Tim Gosling in Prague -
The four Visegrad states are following divergent strategies in their bids to defend themselves against the unfolding European debt crisis. It's an illustration of the countries' deep dependence on the EU that none of those tactics can pull them away from the trouble, and ironic that the only member of the Eurozone among them is the one doing best.
At one extreme, the Czech approach has remained steady - too steady, argue many - with Prague maintaining harsh austerity come what may. In November, the government finally admitted it needs to ease off a little on its fiscal deficit targets, but not until 2014. That leaves the Czech National Bank on its own again to try to provide some stimulus in 2013, despite having run out of conventional ammunition.
At the other end of the scale, Hungary has been consistent only in its erratic policymaking. That has helped the economy tumble into recession, with investors and the banks despairing of the government's capricious policies. Spending cuts and reform have been threadbare, while the government dances the hokey cokey with the EU and International Monetary Fund (IMF) over a bailout loan. There's little sign that will change in 2013 - unless it is forced to play ball by the markets, hard currency needs, or both.
To the north, Slovakia will be hoping its car plants can continue to drive the economy at the surprising pace it has managed in 2012. Starting out with a stance that sought to meet ambitious fiscal consolidation targets with a commitment to protect spending, the Smer government, which took office in April, has found itself forming policy on the hoof, as slowing growth saw it admit that on top of revenue-raising measures applied to business and the wealthy it has to look again at where it can save a few pennies. However, there's little fat to trim given the country's horrible unemployment figure, so the 2013 budget continues to hinge on uncertain growth prospects.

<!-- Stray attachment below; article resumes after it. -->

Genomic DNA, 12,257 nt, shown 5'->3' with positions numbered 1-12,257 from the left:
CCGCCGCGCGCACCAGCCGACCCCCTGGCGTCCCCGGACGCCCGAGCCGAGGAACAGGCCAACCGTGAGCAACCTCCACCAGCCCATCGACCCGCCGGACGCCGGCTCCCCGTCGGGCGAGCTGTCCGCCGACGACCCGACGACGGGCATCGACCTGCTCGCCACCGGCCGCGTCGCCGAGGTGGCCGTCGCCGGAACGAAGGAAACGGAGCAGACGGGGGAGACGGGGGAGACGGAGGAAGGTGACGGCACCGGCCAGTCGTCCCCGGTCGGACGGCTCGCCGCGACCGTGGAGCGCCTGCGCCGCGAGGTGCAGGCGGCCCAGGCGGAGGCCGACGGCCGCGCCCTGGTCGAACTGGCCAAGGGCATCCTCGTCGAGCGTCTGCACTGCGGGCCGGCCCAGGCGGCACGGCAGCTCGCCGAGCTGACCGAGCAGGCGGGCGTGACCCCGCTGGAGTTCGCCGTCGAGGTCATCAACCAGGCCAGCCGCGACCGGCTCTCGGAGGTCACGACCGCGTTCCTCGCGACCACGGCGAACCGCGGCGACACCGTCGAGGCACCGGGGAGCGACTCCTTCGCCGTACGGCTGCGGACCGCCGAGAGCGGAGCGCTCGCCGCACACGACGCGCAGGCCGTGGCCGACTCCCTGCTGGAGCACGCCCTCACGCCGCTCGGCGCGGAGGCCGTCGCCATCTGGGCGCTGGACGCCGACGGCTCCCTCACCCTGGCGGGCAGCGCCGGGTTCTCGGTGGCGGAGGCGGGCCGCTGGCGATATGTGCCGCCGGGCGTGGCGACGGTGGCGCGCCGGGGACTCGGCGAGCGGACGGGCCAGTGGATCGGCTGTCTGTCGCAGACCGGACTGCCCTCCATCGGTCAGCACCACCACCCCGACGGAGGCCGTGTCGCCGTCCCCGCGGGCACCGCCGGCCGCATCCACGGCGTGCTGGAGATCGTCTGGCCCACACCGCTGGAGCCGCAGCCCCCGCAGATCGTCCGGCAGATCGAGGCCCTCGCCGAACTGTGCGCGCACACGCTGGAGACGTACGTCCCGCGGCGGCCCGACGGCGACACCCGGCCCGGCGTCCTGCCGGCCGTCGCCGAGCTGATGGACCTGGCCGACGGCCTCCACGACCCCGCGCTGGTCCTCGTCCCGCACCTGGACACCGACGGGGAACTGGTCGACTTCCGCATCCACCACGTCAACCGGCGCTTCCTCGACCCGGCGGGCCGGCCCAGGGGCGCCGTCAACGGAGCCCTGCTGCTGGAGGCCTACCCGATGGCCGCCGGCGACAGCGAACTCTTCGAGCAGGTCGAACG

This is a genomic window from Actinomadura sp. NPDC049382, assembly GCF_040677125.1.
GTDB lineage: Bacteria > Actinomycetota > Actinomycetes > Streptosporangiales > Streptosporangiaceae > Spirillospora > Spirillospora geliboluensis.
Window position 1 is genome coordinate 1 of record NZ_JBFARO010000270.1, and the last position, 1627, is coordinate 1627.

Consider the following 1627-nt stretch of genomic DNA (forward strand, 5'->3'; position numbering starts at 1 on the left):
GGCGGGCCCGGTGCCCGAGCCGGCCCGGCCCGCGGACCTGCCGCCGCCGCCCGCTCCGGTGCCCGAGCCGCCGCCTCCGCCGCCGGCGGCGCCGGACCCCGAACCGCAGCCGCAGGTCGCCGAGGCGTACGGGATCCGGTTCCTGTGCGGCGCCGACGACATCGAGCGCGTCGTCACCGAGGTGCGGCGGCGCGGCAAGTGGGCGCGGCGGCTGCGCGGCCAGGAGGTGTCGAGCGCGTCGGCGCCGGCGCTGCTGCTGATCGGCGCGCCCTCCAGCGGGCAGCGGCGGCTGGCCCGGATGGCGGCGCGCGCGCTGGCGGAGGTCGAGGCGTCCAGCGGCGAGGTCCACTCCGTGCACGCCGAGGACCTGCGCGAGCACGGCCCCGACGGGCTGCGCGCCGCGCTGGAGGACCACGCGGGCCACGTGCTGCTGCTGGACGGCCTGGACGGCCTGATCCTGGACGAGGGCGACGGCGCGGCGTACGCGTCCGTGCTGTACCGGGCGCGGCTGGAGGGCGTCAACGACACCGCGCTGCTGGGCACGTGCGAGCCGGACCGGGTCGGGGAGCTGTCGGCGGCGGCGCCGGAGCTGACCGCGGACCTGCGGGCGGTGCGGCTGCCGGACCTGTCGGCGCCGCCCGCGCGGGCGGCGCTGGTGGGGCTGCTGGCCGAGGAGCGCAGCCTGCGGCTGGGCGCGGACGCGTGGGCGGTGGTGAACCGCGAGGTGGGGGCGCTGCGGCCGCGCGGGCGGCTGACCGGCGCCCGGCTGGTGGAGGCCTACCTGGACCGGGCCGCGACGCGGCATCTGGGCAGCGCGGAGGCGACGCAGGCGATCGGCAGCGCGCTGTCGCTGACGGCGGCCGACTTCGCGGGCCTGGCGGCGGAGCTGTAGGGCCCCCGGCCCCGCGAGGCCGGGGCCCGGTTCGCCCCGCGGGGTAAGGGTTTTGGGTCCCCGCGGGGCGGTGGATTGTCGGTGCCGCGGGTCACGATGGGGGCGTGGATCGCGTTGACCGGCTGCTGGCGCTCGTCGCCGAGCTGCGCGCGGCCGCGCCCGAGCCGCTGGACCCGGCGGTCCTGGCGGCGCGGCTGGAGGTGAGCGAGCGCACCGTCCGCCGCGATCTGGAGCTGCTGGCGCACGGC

Next door, Poland's fall from its "island of prosperity" into the stormy seas in which everyone else has been floundering means Warsaw has had to be the most flexible in its strategy. The government began the year stressing austerity, only to relax as the impact of the crisis became clearer. In the fourth quarter, it was looking to create tools to drive infrastructure investment without worsening state debt levels, and it has promised to continue to push growth as well as austerity, notwithstanding concern at the likes of the European Bank for Reconstruction and Development (EBRD) over "excessive reliance on public investment".
With inflation receding, the National Bank of Poland - the only central bank in Europe to hike rates in 2012 - finally offered a first cut in November, and it's likely to continue to ease monetary policy in 2013 as poor labour market indicators continue to squeeze the domestic demand that has done so much to protect the economy until now. The catastrophic state of the country's construction firms will do little to help in that regard.
Erste Bank calls the European Commission's forecast for the Czech Republic to recover from a likely contraction of 1.3% of GDP in 2012 to 0.8% growth next year "optimistic". It suggests 0.4% looks more realistic, while warning it may well have to lower that outlook before the end of this year.
The Commission sees Polish growth slowing to just 1.8% in 2013 as continued deterioration in domestic demand increases its exposure to shaky export markets. Meanwhile, it clearly expects the Slovak car trick to continue, pitching 2012 growth at a full 2.6% - the fastest in the Eurozone - with a slight deceleration to 2% in 2013 due to continued slowdown in Eurozone demand and ongoing fiscal consolidation. The likes of Komercni banka and Erste are in line on the 2013 prediction.
The Hungarian economy should just scrape back into positive territory with growth of 0.25% in 2013, reckons the Commission, but that presumes the country does not fall victim to the numerous domestic risks it faces on top of the dangers of the Eurozone crisis. The EBRD worries that Hungary's "traditional strength in attracting export-oriented investment appears increasingly in doubt," while continued pressure on the banks means lending will slow even further and deleveraging by parent groups increase.
The banking sectors in the Czech and Slovak republics remain among the most stable - but also most conservative - in CEE. Despite some risks to profitability, Poland's banks also look solid.
Hungary's public debt, meanwhile, remains at around 80%, and having been locked out of international debt markets for the whole of 2012, many analysts suggest it will struggle to keep up with foreign currency debt obligations in the first half of 2013. Most are hoping that will finally push Budapest to rein in its unconventional policy-making in order to seal a bailout.
Across the rest of the region, sovereign debt issues spiked in 2012 as the wave of liquidity sparked by action from the US Federal Reserve and European Central Bank sent investors searching for returns and Visegrad yields to historic lows. With commentators starting to talk of "bubble" in emerging market debt, Poland and Slovakia in particular spent November front-loading 2013 borrowing needs.
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